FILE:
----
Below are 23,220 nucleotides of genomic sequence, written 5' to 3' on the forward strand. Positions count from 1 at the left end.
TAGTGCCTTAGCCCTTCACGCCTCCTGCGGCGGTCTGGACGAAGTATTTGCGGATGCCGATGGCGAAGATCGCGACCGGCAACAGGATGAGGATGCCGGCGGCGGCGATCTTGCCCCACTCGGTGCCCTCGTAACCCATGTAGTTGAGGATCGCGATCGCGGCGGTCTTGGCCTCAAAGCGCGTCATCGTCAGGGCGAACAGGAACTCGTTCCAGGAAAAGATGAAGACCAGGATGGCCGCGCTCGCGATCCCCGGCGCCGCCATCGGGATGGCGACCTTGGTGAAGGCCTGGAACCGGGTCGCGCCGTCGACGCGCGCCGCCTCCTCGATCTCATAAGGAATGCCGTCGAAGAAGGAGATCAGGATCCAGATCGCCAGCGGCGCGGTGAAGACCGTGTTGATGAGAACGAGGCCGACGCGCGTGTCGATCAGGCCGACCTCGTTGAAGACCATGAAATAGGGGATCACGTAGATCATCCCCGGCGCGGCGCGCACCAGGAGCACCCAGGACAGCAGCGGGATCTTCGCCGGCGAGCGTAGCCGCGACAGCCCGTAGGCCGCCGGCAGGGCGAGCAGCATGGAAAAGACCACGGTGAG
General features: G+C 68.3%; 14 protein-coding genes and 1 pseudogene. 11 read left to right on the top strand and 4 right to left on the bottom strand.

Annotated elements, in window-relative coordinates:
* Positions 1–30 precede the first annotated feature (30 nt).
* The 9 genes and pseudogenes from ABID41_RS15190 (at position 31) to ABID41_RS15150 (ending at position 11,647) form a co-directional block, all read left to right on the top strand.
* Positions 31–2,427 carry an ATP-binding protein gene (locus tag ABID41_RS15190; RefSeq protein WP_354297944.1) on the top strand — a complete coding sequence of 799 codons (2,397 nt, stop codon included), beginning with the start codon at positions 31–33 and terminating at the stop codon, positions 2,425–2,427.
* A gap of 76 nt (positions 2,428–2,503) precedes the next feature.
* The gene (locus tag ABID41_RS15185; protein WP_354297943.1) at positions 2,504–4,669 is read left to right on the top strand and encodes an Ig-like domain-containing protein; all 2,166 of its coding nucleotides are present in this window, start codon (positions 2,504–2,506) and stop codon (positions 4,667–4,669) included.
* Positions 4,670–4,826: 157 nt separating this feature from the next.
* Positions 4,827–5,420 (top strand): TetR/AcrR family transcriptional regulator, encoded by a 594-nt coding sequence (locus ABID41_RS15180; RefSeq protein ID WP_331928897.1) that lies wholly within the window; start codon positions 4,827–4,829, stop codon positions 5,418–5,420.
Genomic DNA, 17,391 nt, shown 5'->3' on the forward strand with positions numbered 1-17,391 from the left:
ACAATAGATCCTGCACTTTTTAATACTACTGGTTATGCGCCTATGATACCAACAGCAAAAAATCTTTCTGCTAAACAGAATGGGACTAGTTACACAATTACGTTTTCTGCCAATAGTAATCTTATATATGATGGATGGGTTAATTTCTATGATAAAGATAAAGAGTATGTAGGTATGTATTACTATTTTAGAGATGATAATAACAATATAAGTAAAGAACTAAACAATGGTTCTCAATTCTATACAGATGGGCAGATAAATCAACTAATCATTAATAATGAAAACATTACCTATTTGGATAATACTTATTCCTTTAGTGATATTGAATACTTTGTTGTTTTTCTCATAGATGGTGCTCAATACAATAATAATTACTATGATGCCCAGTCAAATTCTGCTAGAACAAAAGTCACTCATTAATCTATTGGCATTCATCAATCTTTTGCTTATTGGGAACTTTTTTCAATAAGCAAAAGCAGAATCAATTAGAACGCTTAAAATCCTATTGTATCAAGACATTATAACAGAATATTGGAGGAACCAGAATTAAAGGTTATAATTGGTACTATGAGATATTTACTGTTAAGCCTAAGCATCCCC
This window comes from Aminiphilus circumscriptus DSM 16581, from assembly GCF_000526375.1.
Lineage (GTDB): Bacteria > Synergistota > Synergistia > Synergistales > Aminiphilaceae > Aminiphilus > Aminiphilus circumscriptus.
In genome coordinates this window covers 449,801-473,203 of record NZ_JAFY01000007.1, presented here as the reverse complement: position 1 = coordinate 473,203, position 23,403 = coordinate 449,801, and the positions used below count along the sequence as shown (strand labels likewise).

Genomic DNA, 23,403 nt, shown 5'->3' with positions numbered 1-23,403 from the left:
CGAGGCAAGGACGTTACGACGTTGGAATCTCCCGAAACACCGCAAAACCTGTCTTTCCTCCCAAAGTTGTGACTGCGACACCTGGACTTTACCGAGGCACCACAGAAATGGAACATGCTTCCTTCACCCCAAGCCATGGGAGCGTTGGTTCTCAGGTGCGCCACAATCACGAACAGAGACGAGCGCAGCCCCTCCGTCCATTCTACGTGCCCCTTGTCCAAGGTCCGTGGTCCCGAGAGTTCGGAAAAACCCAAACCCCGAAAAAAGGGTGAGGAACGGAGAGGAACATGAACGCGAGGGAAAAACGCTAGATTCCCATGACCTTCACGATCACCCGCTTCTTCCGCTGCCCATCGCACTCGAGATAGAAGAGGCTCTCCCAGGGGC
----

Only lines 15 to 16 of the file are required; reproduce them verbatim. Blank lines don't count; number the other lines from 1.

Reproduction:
Lineage (GTDB): Bacteria > Synergistota > Synergistia > Synergistales > Aminiphilaceae > Aminiphilus > Aminiphilus circumscriptus.
In genome coordinates this window covers 449,801-473,203 of record NZ_JAFY01000007.1, presented here as the reverse complement: position 1 = coordinate 473,203, position 23,403 = coordinate 449,801, and the positions used below count along the sequence as shown (strand labels likewise).